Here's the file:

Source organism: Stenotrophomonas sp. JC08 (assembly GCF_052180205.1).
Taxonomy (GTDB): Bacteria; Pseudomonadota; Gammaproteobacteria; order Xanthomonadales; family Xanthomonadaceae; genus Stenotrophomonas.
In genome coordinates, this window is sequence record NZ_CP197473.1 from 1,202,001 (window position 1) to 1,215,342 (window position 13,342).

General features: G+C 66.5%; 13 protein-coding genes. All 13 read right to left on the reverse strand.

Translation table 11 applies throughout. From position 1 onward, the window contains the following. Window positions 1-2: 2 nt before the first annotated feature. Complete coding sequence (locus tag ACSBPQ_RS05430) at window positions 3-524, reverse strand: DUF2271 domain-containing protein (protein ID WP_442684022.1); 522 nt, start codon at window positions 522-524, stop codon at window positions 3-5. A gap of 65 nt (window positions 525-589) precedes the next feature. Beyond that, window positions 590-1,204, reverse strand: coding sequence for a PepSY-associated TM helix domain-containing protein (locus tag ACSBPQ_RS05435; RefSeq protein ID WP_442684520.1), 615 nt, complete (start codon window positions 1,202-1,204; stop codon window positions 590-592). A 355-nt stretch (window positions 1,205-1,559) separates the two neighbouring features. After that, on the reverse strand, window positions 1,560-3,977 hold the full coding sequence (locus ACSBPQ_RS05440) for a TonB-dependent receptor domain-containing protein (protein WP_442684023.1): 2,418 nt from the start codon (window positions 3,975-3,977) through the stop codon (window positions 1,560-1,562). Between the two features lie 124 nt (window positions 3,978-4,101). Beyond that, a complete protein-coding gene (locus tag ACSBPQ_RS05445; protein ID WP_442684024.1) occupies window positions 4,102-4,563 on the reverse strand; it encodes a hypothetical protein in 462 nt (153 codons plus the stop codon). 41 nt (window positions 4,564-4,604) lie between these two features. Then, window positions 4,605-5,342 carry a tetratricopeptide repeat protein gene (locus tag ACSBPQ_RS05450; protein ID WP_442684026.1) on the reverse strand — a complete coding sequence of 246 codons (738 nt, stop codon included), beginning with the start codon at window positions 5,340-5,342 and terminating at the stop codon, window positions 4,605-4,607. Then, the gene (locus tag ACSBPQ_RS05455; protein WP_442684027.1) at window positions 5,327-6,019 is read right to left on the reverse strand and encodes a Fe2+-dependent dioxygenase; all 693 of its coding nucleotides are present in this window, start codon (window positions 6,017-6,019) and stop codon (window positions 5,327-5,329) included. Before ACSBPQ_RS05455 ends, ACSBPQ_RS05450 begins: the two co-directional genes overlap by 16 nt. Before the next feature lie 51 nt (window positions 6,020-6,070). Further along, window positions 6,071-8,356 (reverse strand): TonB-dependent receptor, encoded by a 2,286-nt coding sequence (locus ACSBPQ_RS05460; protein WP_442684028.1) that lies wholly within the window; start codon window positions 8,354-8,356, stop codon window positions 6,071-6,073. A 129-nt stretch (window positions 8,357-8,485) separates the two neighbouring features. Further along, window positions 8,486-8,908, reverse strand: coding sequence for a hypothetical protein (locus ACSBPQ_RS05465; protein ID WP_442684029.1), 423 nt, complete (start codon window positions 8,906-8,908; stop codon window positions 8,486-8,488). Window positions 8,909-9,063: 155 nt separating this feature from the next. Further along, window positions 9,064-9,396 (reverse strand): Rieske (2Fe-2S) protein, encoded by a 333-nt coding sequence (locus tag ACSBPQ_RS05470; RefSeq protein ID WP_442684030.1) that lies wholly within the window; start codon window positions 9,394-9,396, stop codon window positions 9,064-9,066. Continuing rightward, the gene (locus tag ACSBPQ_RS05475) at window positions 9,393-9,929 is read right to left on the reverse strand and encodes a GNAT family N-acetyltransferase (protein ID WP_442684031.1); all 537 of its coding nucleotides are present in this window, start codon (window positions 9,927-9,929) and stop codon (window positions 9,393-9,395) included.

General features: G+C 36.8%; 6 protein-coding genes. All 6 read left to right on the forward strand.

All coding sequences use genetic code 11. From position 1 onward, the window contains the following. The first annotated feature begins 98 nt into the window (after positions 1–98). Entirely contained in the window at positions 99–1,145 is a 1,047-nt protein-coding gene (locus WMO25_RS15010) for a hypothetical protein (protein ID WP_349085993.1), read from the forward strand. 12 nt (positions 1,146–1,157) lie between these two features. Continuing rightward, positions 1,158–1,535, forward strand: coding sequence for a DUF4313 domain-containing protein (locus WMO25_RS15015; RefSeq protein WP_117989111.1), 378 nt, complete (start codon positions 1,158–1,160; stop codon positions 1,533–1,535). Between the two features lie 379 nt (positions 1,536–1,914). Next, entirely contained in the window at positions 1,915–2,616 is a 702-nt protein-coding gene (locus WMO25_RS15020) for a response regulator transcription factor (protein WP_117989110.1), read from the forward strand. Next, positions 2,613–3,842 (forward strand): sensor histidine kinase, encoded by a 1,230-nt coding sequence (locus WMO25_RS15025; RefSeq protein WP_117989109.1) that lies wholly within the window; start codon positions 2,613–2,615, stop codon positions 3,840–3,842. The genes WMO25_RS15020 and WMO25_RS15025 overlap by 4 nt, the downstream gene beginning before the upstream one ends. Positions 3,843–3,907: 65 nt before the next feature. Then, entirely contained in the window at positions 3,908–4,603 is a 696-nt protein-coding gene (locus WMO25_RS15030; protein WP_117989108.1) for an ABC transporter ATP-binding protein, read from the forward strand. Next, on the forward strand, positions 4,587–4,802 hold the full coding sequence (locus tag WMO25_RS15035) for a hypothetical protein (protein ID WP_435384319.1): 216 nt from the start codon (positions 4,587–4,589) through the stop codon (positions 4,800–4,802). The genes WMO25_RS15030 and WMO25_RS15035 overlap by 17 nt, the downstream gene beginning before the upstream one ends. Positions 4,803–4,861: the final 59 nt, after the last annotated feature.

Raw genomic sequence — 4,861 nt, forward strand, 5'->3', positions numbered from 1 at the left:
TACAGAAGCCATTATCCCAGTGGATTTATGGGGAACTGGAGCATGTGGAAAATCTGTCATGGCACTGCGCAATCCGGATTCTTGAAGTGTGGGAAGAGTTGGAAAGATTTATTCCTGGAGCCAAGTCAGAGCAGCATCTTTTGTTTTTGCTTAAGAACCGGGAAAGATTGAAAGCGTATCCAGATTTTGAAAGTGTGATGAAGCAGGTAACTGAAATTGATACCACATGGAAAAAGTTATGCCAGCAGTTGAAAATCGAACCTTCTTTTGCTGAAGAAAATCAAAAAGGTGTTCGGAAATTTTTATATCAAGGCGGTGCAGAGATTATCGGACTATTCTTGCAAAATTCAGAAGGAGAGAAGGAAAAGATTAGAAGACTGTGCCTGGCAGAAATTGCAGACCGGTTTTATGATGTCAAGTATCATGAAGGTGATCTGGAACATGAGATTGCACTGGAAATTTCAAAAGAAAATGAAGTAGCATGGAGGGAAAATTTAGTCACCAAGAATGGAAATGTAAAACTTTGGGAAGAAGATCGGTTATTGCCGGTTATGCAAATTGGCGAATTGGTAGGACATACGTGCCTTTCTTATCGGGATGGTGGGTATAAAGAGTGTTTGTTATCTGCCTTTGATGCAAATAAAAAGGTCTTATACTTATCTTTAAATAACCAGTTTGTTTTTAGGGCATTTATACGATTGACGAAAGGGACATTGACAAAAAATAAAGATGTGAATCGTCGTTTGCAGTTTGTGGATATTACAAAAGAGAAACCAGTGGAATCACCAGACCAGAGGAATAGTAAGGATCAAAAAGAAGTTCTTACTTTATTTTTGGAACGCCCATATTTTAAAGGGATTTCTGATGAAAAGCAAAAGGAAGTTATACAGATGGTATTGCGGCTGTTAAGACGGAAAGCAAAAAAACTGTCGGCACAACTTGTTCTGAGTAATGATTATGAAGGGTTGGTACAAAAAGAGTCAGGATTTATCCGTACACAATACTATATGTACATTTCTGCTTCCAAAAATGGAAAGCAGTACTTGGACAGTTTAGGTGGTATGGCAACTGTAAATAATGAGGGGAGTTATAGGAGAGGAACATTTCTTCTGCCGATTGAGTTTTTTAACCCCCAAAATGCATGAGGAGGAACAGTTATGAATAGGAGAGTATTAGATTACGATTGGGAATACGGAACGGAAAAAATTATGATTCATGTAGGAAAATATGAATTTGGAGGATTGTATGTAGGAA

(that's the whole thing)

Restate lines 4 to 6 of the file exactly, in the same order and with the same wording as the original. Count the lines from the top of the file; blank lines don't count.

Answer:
General features: G+C 66.5%; 13 protein-coding genes. All 13 read right to left on the reverse strand.

Translation table 11 applies throughout. From position 1 onward, the window contains the following. Window positions 1-2: 2 nt before the first annotated feature. Complete coding sequence (locus tag ACSBPQ_RS05430) at window positions 3-524, reverse strand: DUF2271 domain-containing protein (protein ID WP_442684022.1); 522 nt, start codon at window positions 522-524, stop codon at window positions 3-5. A gap of 65 nt (window positions 525-589) precedes the next feature. Beyond that, window positions 590-1,204, reverse strand: coding sequence for a PepSY-associated TM helix domain-containing protein (locus tag ACSBPQ_RS05435; RefSeq protein ID WP_442684520.1), 615 nt, complete (start codon window positions 1,202-1,204; stop codon window positions 590-592). A 355-nt stretch (window positions 1,205-1,559) separates the two neighbouring features. After that, on the reverse strand, window positions 1,560-3,977 hold the full coding sequence (locus ACSBPQ_RS05440) for a TonB-dependent receptor domain-containing protein (protein WP_442684023.1): 2,418 nt from the start codon (window positions 3,975-3,977) through the stop codon (window positions 1,560-1,562). Between the two features lie 124 nt (window positions 3,978-4,101). Beyond that, a complete protein-coding gene (locus tag ACSBPQ_RS05445; protein ID WP_442684024.1) occupies window positions 4,102-4,563 on the reverse strand; it encodes a hypothetical protein in 462 nt (153 codons plus the stop codon). 41 nt (window positions 4,564-4,604) lie between these two features. Then, window positions 4,605-5,342 carry a tetratricopeptide repeat protein gene (locus tag ACSBPQ_RS05450; protein ID WP_442684026.1) on the reverse strand — a complete coding sequence of 246 codons (738 nt, stop codon included), beginning with the start codon at window positions 5,340-5,342 and terminating at the stop codon, window positions 4,605-4,607. Then, the gene (locus tag ACSBPQ_RS05455; protein WP_442684027.1) at window positions 5,327-6,019 is read right to left on the reverse strand and encodes a Fe2+-dependent dioxygenase; all 693 of its coding nucleotides are present in this window, start codon (window positions 6,017-6,019) and stop codon (window positions 5,327-5,329) included. Before ACSBPQ_RS05455 ends, ACSBPQ_RS05450 begins: the two co-directional genes overlap by 16 nt. Before the next feature lie 51 nt (window positions 6,020-6,070). Further along, window positions 6,071-8,356 (reverse strand): TonB-dependent receptor, encoded by a 2,286-nt coding sequence (locus ACSBPQ_RS05460; protein WP_442684028.1) that lies wholly within the window; start codon window positions 8,354-8,356, stop codon window positions 6,071-6,073. A 129-nt stretch (window positions 8,357-8,485) separates the two neighbouring features. Further along, window positions 8,486-8,908, reverse strand: coding sequence for a hypothetical protein (locus ACSBPQ_RS05465; protein ID WP_442684029.1), 423 nt, complete (start codon window positions 8,906-8,908; stop codon window positions 8,486-8,488). Window positions 8,909-9,063: 155 nt separating this feature from the next. Further along, window positions 9,064-9,396 (reverse strand): Rieske (2Fe-2S) protein, encoded by a 333-nt coding sequence (locus tag ACSBPQ_RS05470; RefSeq protein ID WP_442684030.1) that lies wholly within the window; start codon window positions 9,394-9,396, stop codon window positions 9,064-9,066. Continuing rightward, the gene (locus tag ACSBPQ_RS05475) at window positions 9,393-9,929 is read right to left on the reverse strand and encodes a GNAT family N-acetyltransferase (protein ID WP_442684031.1); all 537 of its coding nucleotides are present in this window, start codon (window positions 9,927-9,929) and stop codon (window positions 9,393-9,395) included.

General features: G+C 36.8%; 6 protein-coding genes. All 6 read left to right on the forward strand.